humid areas than other lavenders.
French Hybrids are cultivars of Lavandin (lavandula x intermedia) which are
cultivated mostly in France for their oils. Both Grosso and Provence are
excellent choices for strong fragrant buds and for craft projects such as
drying for bouquets and wands. Grosso is especially cold hardy.
The favorite edible varieties are Munstead, Jean Davis and Provence.
Here is a short video that I have put together with tips on growing
lavender. A little advance planning makes Lavender really easy to grow and
even easier to enjoy.
Tips on Growing Lavender Video
What better way to enjoy the fruits of your labor once your lavender begins
blooming than to toast to your plants with a glass of wine. A red table wine
would be perfect as it also carries the taste of lavender in the wine.
Mmmmm, delish!
Visit us at Greenwood Nursery. We’re here. Just let us know if you need any help.

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Bringing Balance to Your Garden

May 17th, 2010

Bringing the four elements to the garden can open up many avenues into
oneself. Just as Feng shui corrects the positive and negative influences of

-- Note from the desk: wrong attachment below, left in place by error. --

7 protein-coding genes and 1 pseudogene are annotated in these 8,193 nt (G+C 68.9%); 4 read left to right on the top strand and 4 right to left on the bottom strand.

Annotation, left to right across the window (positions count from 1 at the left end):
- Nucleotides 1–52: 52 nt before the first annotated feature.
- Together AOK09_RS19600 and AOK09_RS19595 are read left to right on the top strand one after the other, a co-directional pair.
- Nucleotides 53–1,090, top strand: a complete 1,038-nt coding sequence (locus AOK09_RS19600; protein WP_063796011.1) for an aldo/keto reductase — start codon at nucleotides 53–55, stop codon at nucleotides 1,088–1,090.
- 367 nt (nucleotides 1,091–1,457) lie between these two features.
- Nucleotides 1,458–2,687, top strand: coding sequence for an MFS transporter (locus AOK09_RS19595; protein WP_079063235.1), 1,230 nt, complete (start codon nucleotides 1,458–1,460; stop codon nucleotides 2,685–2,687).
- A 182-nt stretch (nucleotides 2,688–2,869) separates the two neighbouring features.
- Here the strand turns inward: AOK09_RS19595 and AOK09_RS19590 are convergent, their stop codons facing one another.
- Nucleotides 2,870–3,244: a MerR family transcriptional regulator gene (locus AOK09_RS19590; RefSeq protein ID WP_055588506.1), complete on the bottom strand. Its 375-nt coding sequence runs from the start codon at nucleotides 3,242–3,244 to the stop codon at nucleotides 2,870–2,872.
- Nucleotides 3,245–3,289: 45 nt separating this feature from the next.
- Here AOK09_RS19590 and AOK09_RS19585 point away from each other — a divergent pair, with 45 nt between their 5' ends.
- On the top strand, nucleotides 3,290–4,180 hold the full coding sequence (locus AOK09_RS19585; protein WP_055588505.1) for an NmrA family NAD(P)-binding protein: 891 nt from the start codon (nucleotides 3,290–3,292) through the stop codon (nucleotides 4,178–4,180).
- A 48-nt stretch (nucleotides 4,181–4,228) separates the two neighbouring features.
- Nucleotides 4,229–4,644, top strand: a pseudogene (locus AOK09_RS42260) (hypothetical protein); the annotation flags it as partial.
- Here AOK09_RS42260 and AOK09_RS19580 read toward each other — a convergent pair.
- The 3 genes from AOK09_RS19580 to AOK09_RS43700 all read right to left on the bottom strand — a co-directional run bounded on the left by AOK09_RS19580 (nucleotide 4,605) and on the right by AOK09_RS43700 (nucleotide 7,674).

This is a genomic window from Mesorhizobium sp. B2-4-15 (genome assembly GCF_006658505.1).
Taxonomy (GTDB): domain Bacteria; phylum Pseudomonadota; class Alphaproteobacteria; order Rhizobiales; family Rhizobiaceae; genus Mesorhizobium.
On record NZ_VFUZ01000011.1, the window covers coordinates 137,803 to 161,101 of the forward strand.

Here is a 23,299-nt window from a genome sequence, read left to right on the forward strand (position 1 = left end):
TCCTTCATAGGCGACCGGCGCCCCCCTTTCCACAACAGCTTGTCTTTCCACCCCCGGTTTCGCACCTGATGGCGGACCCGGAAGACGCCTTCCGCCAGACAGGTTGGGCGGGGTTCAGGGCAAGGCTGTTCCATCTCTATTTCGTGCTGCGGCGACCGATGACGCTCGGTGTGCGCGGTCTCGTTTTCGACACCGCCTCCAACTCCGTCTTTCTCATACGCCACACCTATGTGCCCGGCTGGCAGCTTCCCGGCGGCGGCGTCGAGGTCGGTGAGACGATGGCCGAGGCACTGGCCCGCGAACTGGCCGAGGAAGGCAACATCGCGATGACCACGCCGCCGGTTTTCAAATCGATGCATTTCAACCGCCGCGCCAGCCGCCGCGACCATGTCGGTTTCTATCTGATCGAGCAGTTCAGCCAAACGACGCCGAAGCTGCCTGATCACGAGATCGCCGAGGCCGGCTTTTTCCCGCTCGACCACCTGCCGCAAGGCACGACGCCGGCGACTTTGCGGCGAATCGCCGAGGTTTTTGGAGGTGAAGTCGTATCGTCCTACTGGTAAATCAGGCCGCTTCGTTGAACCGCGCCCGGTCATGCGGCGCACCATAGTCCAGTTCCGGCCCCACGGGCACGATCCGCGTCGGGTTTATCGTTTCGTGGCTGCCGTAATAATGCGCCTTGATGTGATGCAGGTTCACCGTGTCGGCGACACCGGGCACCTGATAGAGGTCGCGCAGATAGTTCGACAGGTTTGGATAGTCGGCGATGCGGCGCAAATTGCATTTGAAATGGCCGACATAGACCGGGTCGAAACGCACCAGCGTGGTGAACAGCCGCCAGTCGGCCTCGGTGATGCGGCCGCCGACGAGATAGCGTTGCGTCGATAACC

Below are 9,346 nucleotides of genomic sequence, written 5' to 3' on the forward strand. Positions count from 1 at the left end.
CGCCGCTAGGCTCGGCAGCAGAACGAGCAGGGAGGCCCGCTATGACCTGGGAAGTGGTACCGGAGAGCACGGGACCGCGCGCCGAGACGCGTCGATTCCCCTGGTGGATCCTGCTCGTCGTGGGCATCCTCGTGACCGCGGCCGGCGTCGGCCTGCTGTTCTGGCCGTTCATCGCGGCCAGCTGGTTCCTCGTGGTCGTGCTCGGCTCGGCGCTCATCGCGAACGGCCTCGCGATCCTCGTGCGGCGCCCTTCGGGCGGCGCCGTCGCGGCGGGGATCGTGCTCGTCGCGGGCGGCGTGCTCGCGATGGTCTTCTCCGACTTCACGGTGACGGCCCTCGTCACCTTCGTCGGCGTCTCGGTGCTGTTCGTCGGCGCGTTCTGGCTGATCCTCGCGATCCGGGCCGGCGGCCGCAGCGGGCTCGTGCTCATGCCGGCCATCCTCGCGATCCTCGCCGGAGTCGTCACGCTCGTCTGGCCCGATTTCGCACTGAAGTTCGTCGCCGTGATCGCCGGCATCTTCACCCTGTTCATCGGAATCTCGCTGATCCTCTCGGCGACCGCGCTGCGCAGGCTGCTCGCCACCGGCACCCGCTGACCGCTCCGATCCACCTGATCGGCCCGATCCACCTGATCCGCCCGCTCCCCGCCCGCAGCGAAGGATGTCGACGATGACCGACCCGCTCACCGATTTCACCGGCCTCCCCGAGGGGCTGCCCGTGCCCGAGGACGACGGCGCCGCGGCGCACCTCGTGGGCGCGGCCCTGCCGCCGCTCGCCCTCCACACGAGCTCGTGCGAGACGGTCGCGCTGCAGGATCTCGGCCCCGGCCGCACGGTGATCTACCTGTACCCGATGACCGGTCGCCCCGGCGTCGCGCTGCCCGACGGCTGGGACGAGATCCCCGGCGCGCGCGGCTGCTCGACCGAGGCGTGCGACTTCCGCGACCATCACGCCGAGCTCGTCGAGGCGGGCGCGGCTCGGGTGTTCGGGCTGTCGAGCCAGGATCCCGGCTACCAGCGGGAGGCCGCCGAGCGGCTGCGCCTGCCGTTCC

interior placement, incorporating the elements of Fire, Water, Air and Earth
can bring balance and peace to the garden.

The first element of Fire, representing the South, opens the flow of chi to
the head, neck, shoulder and arms. Its color is commonly red and can be
found in the fire from a fire pit or candles, Knockout Double Red Roses,
Japanese Red Maple, Weigela Wine and Roses, Echinacea Tomato Soup,
Gaillardia Burgundy, Monarda Fire Ball, Pineapple Sage, Arctic Fire Dogwood,
Nishiki Willow and the Cotoneaster Coral Beauty. Presence of Fire in the
garden can increase Productivity.

The second element of Water, representing the West, opens the flow of chi to
the abdomen and human emotion. Its color is commonly blue which can be
applied to a water fountain, bird bath, blue reflection ball, Russian Sage,
Nikko Blue Hydrangea, English Country Aster, Veronica Royal Candles,
Hibiscus Blue Satin and Hibiscus Blue Chiffon. The presence of Water brings
Serenity.

The third element of Air, representing the East, opens the flow of chi to
the chest and lungs. Although yellow is the color commonly used, air can
also be found through the use of whirligigs, wind chimes, windsocks and
fragrant plants such as Lavender, Lemon Thyme, Rosemary Arp, and Mock
Orange. Yellow can be found in the plants Lilium Painted Pixie, Yarrow
Moonshine, Forsythia, Sungold Cypress, Knockout Sunny Roses, Angelina Sedum,
Echinacea Mac-n-Cheese, and Black-Eyed Susans. The presence of Air in the
garden brings Happiness.

The fourth element of Earth, representing the North, opens the flow of chi
to the feet, legs and lower abdomen. Earth is green; the color of nature,
but can also be found in objects taken from Earth such as rocks/stone for a
path or wood from a fallen tree might be used to build a bench. Green can be
found in plants such as Heuchera Lime Ricky, Ornamental Grasses, Hostas,